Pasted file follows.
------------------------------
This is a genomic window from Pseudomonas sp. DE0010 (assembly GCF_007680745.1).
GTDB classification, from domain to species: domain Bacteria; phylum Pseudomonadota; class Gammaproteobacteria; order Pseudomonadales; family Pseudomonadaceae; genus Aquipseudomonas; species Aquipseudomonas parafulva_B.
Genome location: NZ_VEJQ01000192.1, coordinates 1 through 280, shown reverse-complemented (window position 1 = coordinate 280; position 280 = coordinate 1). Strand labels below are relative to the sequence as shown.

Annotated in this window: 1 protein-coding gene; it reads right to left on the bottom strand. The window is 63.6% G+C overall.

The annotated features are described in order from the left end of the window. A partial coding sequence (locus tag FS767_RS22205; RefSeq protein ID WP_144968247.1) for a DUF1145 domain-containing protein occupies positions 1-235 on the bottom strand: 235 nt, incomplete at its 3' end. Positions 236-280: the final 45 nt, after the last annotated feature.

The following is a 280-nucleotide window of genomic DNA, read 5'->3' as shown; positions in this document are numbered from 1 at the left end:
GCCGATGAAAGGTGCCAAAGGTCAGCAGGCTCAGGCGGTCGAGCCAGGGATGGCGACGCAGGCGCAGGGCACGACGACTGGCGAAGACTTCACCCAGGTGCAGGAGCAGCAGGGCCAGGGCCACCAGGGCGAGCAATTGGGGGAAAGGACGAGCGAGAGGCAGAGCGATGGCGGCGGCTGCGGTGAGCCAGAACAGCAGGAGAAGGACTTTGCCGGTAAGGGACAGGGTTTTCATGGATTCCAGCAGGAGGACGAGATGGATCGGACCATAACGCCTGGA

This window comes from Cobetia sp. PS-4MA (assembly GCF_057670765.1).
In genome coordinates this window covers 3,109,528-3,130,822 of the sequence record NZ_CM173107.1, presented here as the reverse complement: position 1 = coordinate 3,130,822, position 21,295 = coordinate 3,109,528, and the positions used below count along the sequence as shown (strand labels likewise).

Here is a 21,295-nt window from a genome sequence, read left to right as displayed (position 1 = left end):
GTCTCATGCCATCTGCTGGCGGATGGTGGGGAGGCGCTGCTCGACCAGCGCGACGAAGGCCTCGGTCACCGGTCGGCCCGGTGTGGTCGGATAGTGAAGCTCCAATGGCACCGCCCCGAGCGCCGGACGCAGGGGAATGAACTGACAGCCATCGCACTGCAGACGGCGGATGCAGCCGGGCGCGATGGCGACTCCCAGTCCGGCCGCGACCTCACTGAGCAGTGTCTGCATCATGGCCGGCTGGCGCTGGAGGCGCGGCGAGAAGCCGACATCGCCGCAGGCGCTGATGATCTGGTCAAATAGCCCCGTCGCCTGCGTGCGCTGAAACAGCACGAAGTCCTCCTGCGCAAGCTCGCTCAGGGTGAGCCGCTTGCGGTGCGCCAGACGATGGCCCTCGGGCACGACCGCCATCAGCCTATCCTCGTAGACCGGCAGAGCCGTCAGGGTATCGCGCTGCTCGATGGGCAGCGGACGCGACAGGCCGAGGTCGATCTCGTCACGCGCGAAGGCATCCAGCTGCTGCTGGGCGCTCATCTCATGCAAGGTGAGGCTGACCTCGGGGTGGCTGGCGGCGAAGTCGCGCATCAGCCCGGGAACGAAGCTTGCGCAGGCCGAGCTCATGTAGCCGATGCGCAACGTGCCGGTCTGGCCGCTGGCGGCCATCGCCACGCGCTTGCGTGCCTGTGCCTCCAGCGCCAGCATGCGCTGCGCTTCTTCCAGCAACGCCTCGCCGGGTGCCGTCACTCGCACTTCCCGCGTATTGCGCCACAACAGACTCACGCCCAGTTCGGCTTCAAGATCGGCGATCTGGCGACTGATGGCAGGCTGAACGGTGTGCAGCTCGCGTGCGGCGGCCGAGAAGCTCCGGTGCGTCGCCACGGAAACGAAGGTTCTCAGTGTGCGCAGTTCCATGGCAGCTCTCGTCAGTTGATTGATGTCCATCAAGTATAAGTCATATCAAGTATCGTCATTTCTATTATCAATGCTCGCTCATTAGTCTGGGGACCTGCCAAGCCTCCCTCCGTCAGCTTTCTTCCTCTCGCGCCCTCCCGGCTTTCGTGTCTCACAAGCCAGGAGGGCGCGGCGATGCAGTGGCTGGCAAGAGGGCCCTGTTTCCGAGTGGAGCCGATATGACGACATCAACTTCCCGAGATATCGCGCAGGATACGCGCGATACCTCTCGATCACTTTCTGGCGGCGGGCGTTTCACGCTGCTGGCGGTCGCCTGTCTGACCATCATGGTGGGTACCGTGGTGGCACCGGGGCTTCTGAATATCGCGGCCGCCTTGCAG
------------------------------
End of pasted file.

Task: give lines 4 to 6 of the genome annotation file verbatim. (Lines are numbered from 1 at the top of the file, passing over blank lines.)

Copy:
Annotated in this window: 1 protein-coding gene; it reads right to left on the bottom strand. The window is 63.6% G+C overall.

The annotated features are described in order from the left end of the window. A partial coding sequence (locus tag FS767_RS22205; RefSeq protein ID WP_144968247.1) for a DUF1145 domain-containing protein occupies positions 1-235 on the bottom strand: 235 nt, incomplete at its 3' end. Positions 236-280: the final 45 nt, after the last annotated feature.

The following is a 280-nucleotide window of genomic DNA, read 5'->3' as shown; positions in this document are numbered from 1 at the left end: